8 June 2016
Between the super-powered brawl that opens the episode, an assault on SHIELD by the primitive Inhumans, a last-ditch attempt to stop Hive's master plan and the death of a series regular, you'd be forgiven for thinking that "Ascension", the third season finale of Agents of SHIELD, runs the risk of feeling rushed. It's not like Agents of SHIELD hasn't produced it's fair share of episodes that are overstuffed, after all - even the first half of this season suffered thanks to how much it tried to do in just ten episodes, a focus on telling the story quickly over telling it well that robbed the show of it's ability to properly dramatise it's most important moments.
Fortunately, "Ascension" understands the difference between story elements that can be dealt with quickly and story elements that need some real time devoted to them, and in doing so offers us what may well be the most emotionally engaging episode of the show to date. Individual moments are given plenty of time in order to allow us to really feel them rather than just see them, an aspect of "Ascension" that also helps highlight how good the writing and performances are here.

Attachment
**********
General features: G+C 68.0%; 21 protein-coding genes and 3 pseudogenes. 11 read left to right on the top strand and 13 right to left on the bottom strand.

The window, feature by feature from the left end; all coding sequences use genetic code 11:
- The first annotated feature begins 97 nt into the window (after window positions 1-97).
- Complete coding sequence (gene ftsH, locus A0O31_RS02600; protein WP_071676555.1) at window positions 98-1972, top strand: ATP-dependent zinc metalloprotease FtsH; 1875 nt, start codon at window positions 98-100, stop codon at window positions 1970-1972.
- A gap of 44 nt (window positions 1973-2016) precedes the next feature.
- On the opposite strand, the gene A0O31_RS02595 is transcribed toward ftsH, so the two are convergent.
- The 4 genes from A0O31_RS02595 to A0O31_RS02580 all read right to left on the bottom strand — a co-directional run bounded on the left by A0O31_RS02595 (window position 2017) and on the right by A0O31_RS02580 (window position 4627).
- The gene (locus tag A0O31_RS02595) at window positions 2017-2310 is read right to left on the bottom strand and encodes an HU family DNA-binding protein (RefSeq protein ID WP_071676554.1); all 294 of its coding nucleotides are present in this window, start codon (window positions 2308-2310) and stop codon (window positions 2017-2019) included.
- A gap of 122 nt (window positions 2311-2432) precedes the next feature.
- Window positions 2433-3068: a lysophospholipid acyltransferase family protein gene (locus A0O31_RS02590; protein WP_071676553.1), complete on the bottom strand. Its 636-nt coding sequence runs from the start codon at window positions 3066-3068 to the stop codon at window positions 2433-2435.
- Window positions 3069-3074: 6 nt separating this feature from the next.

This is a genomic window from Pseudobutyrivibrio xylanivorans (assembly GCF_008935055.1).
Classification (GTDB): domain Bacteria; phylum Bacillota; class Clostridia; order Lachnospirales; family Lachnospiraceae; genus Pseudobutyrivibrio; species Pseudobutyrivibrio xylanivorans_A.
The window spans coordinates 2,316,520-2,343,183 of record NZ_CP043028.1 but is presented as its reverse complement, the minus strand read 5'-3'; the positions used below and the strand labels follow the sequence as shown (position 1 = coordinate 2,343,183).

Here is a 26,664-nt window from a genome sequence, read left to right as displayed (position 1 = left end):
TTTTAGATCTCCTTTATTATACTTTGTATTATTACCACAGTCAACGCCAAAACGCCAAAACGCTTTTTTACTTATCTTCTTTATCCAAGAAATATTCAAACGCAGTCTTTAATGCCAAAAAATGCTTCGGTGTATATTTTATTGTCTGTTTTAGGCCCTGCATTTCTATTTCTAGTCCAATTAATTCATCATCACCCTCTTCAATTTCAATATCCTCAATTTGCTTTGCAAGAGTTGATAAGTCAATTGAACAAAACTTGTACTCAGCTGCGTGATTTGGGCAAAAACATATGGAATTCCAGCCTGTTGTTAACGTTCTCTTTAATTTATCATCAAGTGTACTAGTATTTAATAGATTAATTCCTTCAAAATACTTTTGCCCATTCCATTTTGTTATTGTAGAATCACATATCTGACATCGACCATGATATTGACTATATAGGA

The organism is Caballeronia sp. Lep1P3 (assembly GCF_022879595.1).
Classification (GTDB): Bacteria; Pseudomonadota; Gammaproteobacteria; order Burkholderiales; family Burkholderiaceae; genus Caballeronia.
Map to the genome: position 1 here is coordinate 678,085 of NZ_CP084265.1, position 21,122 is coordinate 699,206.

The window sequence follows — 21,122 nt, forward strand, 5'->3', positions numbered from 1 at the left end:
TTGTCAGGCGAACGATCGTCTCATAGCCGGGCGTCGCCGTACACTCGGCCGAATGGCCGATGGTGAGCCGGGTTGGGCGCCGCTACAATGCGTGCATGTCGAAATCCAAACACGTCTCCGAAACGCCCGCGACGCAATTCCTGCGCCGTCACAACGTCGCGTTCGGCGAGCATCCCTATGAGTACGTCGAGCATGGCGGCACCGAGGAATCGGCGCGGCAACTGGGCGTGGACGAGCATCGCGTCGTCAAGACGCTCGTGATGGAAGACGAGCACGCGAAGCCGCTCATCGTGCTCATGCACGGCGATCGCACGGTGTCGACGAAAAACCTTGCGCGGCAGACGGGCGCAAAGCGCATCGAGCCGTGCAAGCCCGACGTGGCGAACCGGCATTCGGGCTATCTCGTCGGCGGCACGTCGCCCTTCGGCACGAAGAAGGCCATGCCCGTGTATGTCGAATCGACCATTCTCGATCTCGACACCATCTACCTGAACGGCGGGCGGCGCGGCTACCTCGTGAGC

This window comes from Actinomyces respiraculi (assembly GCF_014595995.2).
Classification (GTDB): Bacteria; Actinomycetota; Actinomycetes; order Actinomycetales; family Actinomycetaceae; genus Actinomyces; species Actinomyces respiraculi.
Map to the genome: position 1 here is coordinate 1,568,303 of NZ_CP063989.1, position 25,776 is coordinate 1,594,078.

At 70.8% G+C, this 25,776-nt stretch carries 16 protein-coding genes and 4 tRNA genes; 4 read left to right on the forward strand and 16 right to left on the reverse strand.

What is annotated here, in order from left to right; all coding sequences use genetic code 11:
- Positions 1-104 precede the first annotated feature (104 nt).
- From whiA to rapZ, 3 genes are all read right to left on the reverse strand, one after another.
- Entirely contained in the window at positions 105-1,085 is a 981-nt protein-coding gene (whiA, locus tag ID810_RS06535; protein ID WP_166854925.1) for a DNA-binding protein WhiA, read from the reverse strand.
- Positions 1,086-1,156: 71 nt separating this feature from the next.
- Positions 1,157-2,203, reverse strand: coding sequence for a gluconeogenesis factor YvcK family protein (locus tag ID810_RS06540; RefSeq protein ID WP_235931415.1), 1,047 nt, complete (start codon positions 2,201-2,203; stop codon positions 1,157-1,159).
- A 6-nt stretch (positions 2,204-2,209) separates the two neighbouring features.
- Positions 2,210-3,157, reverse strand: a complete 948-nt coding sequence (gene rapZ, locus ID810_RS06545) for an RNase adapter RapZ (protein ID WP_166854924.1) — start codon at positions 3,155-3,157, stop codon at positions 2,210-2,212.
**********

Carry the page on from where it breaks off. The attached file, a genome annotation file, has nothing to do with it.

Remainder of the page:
5 June 2016
It would be very easy to dismiss Teenage Mutant Ninja Turles: Out of the Shadows as little more than visual noise, and in truth not entirely unfair. From it's opening moments it's clear that it's a film aimed firmly at a younger audience, and anyone older than that won't find anything here that they haven't seen done better before. But to do so would be to ignore the fact that Teenage Mutant Ninja Turtles: Out of the Shadows is also a surprisingly competent movie, one that still feels like it's trying despite the easily entertained nature of it's target audience.
The story this time sees the titular turtles trying to stop another of Shredder's plans after he succesfully escapes from prison with the help of Dr Baxter Stuckman, a scientist who has been trying to create mutants of his own for some time now. With the help of Bebop and Rocksteady, a couple of lowlife criminals who Dr Stuckman has mutated, Shredder plans to bring an alien invader from another dimension to Earth in order to take over the world.